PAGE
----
The ArcTanGent Interview: El Moono


Having received glowing praise from the likes of Kerrang!, Metal Hammer and, of course, The Midlands Rocks, Brighton’s El Moono are a band very much on an upward trajectory. We caught up with the band just before they were to play their biggest gig of their career at this year’s ArcTanGent festival. Read on…

Can you give me a brief history of the band. What brought you all together?

Zac Jackson: We all went to university together. We started uni in 2016, and within a year I’d met Jamie at my birthday party,

Jamie Haas: We all became friends from our mutual love of Kelly Clarkson! That’s the main thing that drew us all together?

Do you all have similar musical tastes? Something you can all rock out to in the van?

Jamie: Kelly’s the big one, but anything weird and wonderful brings us together…and Deftones.

You hail from Brighton, which seems like a hotbed for alternative bands. What’s going on down there?

Harry Logan: There seems to be gigs on every night of the week so we’d always go out to watch bands, and if you see something you like you’d nick a bit of that.

Zac: There’s a thriving scene of subgenres mixing with other subgenres, and there’s this sub, sub, subgenre nest which is great. We love it.

Jamie: And that’s definitely why we do what we want as well. It’s the kind of place where people move to be themselves and people can be unapologetically yourself, and that really suits us because we strange. I really take pride in the fact that no one knows what genre we are.

You are a genre defying band, and you bring a lot of disparate influences into a cohesive whole. It could be an unlistenable stew if you don’t get the ingredients right. What’s your secret?

Zac: The best way to explain it is that we like big, heavy noisy stuff, and we just love different types of music, and we pinch an influence from here, and another from there. If it’s a nice space rock thing from Failure, we’ll imagine Failure mixed with a Meshuggah thing and hopefully we’ll get something that’s separate from either of those bands and is just us naturally.

Jamie: I think that’s true. Us as people gelling together is El Moono, and how it sounds is all our vibes crossing. We’re all open minded, and we never say no. That’s for sure.

Your latest EP, Temple Corrupted, has been out in the world for six months. Anything you’d like to go back and change?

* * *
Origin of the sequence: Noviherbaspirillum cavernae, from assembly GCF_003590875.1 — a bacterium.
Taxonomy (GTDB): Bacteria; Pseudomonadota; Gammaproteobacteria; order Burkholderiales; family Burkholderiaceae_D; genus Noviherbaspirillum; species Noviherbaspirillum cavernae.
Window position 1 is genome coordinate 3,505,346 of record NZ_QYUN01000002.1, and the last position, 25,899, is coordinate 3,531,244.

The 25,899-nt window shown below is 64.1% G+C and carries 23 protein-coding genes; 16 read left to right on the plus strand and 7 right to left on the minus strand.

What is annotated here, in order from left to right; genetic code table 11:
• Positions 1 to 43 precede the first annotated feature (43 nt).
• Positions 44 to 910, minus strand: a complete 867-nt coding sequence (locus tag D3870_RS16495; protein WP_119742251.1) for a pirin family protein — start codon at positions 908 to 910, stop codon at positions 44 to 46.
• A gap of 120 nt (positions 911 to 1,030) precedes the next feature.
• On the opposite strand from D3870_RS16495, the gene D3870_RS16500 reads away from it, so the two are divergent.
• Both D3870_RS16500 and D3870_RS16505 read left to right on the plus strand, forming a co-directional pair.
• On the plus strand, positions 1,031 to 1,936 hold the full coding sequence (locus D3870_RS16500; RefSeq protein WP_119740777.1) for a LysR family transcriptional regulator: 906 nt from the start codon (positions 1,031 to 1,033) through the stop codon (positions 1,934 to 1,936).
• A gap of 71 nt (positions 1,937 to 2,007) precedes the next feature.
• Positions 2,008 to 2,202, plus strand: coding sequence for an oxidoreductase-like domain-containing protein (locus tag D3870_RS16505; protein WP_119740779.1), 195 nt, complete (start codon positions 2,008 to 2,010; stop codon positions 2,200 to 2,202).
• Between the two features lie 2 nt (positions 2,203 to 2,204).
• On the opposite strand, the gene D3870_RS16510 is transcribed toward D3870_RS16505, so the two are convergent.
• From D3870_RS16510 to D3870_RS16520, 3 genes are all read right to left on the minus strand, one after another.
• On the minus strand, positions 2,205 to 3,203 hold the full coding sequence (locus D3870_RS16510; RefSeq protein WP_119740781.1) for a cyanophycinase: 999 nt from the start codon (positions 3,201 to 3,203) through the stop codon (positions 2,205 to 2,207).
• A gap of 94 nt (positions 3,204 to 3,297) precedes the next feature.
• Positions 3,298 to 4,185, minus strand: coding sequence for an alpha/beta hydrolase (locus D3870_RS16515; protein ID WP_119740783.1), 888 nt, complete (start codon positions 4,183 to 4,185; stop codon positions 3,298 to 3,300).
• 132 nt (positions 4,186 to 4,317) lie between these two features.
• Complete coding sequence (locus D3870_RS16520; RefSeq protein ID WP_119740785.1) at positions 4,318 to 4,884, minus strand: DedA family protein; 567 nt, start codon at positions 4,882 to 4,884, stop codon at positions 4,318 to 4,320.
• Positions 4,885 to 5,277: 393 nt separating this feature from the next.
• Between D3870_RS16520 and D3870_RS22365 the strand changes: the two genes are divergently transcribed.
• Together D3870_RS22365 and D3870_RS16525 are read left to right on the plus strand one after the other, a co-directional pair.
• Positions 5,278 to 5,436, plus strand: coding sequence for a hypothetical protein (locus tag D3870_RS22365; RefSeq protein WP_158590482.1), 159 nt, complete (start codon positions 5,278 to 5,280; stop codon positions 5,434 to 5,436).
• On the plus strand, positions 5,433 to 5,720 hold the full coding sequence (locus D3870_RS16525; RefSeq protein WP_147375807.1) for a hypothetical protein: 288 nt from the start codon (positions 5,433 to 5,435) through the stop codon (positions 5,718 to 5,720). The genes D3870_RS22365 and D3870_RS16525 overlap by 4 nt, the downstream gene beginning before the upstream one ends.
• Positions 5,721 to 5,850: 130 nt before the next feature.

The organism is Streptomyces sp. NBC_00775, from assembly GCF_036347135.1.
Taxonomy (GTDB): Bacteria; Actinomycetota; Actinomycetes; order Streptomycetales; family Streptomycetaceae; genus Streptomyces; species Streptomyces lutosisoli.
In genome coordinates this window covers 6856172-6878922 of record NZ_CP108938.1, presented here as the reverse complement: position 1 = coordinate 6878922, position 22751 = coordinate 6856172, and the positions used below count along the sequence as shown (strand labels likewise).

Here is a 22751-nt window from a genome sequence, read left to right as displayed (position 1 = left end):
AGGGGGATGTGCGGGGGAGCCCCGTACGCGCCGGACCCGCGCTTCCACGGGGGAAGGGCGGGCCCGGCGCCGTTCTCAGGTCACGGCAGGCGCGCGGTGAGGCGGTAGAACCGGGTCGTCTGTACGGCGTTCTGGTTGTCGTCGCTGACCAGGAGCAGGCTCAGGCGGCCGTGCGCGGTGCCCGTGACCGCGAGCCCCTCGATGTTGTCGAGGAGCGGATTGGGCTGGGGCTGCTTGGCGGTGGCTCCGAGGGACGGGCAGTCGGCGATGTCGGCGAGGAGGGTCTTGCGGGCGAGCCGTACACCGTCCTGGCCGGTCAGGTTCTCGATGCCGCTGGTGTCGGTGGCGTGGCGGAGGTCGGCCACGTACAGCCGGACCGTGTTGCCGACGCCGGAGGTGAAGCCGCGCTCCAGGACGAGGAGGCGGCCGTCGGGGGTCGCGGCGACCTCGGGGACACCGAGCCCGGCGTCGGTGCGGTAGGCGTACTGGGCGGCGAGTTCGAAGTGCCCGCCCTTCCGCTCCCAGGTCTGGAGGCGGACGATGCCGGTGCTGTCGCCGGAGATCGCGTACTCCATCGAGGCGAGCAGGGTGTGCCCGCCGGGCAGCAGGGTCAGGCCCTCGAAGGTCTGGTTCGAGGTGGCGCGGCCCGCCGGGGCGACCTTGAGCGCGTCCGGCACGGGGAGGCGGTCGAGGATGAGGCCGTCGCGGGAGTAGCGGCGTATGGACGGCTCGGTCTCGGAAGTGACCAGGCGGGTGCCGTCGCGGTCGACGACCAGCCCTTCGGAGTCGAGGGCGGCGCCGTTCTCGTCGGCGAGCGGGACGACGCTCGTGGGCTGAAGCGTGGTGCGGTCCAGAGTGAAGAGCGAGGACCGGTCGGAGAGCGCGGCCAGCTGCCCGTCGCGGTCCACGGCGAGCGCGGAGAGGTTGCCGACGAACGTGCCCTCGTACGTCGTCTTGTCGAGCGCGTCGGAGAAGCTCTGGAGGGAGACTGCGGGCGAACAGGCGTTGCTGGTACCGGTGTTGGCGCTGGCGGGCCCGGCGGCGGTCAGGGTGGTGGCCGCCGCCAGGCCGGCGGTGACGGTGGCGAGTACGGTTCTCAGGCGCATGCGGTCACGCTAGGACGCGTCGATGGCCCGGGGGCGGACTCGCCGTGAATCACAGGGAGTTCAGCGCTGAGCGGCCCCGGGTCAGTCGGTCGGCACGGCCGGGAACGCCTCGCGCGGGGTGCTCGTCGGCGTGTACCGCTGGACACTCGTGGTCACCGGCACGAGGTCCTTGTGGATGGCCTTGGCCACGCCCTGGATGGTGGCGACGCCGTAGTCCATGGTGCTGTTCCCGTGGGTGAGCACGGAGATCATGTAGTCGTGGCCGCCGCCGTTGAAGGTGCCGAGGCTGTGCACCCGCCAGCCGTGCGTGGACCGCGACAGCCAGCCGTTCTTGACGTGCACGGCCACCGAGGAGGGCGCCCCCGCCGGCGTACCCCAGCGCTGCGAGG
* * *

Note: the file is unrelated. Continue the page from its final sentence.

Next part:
Zac: For me, I think it’s difficult to be fully creative, and be content with your work. It’s just impossible. I know I am super proud of it, and I can’t wait to keep doing more and more, but I think we’re going to keep accelerating. I think it’s next to impossible to be completely in love with your own work.

Harry: I’d like to completely disagree with Zac. I think it’s the greatest EP ever made, until we make the next one! [laughs]

Jamie: When it first came out, I though this was the best thing we could ever do, how could we ever top it? But, now we’re working on what’s coming next, it’s almost like without that step we wouldn’t know where we are going next. That’s what is exciting us now; we wouldn’t change anything about it but we’ll use that as a stepping stone going forward.

If I was a musician, I don’t think I’d know when a song is finished, and when to walk way. How do you navigate that issue?

Chris Cartwright: It’s Sam [Coveney], our producer!

Jamie: If we had Sony Music budgets and millions of pounds floating about then I don’t think we’d ever finish. Sometimes you’ve got to have a person, and with us it’s Sam our producer, to say ‘Right guys, this is in a really good place. Lets mix it.’ And that’s really useful.

Chris: He knows where to draw the line, because it could easily go down a very deep rabbit hole.

I understand the EP was recorded in a disused church (hence the title). Is that correct?

Zac: Yes. It’s a studio called The Old Chapel, which is in Chichester. While we were recording there was something that just moved randomly, and there was an ongoing joke that there was a ghost there, and when anybody was being annoying and misplaced something, it was the ghost’s fault.